Lamb has so much flavor. Because of that, people generally love it or hate it. I love it, and so does Evelyn, who provided today’s recipe for Butterflied Boneless Leg of Lamb.
As with all meat, the cut of lamb you use makes a big difference. The more a muscle gets used, the more flavorful it is but the tougher it gets. The “rack” of lamb has the mildest flavor and melts in your mouth. Next come loin chops, then the larger rib chops, which are just slightly chewier. Shoulder chops, from the part of the lamb where the leg meets the body, are the toughest cuts you will find. Leg of lamb falls between rib chops and shoulder chops on the tenderness/flavor scale. When cooked, it will have a texture similar to that of a New York Strip beef steak and have a more intense flavor.
Like fish and produce, fresh is better than frozen. The first place to look for fresh lamb is at your local Greenmarket. At the Union Square Greenmarket, the biggest in Manhattan, there are at least two producers who display there at least occasionally: Catskill Merino and 3-Corner Field Farm. Online, New York Prime Meats, located in Garden City, Long Island has nice products (USDA Prime), and were very responsive to my questions. They sell the meat seasoned with rosemary, salt and pepper. 8 O'clock Ranch is in upstate New York, closer to Ottawa and Montreal than it is to Manhattan. They sell their own 100% grass fed, organic, humanely raised, heritage breed lamb at good prices. The are currently offering free shipping, and my mouth is watering. They were also very responsive to questions.
Buy boneless leg of lamb. It is generally sold rolled and tied. You can untie it and lay it out flat – that’s the butterflying in the recipe. You can also separate it into individual muscles, if you don’t want to cook the whole thing at once. They can then be cooked or frozen individually. This recipe is is simple and effective for bringing out the best in good meat.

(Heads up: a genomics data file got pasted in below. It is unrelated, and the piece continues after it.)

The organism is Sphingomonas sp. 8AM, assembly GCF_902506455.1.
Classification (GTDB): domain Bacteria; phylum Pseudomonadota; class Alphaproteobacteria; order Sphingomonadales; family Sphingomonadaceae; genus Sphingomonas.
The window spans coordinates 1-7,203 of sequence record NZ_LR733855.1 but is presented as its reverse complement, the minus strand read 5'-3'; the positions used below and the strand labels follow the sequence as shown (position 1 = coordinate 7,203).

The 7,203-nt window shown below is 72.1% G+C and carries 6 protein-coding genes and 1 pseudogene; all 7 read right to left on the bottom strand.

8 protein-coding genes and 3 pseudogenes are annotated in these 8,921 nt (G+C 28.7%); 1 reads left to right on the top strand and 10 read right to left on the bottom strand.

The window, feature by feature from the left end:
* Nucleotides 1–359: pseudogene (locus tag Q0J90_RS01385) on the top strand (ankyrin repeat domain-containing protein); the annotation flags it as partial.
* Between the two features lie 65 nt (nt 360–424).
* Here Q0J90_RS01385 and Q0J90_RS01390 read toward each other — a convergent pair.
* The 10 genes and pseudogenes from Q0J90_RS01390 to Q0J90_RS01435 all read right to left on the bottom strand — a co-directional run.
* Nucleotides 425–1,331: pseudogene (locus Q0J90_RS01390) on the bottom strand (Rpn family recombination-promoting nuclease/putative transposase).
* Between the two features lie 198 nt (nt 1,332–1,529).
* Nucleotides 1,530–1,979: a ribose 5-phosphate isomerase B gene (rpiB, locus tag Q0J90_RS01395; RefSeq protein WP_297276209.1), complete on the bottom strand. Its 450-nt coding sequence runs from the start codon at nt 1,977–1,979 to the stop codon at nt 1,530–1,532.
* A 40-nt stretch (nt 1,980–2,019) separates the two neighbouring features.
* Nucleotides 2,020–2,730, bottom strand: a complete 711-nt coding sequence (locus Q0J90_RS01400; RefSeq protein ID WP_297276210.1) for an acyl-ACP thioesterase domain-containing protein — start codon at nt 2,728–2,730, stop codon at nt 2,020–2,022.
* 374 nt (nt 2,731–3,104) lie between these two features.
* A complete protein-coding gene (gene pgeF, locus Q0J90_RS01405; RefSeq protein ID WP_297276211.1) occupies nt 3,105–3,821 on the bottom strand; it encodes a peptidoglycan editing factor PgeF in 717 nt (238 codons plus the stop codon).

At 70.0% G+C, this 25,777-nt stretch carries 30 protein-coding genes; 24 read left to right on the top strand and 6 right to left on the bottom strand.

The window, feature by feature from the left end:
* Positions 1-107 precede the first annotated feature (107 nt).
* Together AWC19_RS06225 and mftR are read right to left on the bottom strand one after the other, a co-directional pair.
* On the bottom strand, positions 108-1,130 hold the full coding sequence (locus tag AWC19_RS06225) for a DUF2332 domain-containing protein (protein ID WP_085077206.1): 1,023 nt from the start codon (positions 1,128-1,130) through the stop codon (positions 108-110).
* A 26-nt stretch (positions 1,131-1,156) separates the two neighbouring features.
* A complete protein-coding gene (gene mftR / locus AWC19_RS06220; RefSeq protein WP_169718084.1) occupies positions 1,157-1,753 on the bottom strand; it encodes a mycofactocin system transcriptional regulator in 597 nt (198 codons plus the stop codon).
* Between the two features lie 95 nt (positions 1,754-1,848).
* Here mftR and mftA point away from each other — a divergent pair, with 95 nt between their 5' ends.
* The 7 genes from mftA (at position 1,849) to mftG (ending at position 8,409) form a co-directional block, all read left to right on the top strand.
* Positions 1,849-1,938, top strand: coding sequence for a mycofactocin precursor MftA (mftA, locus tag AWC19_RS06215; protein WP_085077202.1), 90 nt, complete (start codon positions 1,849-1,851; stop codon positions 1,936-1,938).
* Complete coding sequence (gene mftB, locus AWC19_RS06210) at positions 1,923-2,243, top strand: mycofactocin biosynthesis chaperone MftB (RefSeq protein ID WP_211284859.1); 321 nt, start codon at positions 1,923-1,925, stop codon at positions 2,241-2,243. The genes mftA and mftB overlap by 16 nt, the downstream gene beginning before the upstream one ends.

The wine matches follow tradition, more or less. Syrah from France’s Rhone Valley and Shiraz (same grape) from one of the cooler spots in Australia will highlight the gaminess of the meat. Aged Bordeaux and lamb are classic, with the bottle flavors contrasting the sweetness of the meat. Madiran, the black wine of France, can easily handle the lamb, and lamb is one of the few things that can handle the Tannat grape. Finally there are the big California Cabs, because we like them, and lamb steaks are one of the few things that can that won’t be overwhelmed by them.
- Boneless Leg of Lamb, about 3 lbs.
- Herbs de Provence
- Garlic, chopped
- Olive Oil
- Salt & Pepper
- Rinse Lamb, then butterfly.
- Rub dry herbs, garlic, salt and pepper over the underside of the butterflied lab. Let it rest for about 45 minutes to allow the lamb to absorb flavor and come to room temperature.
- Brush to side with olive oil.
- Place over charcoal grill (preferable), gas or electric grill, or in the broiler. For a charcoal grill, use a two level fire. Sear the meat on the hot side, and then continue cooking on the slow side. For gas or electric, sear on high, and then turn to low for the rest of the cooking time. For a broiler, sear on the highest level that will fit, then continue cooking on the lowest level.
- Grill for 45 minutes to an hour for medium, depending on your cooking method.
- Let rest for at least 15 minutes, The resting period actually lets the meat reabsorb some of the juices that have been expelled during cooking. If you slice too soon, the juices will be on your cutting board instead of in the meat.
- Slice at an angle to the grain of the meat. Since a leg of lamb is made up of several muscles, you may have to adjust your cutting angle a few times.
- Serve with yellow skin potatoes and zucchini (sliced lengthwise), rubbed with olive oil and grilled.
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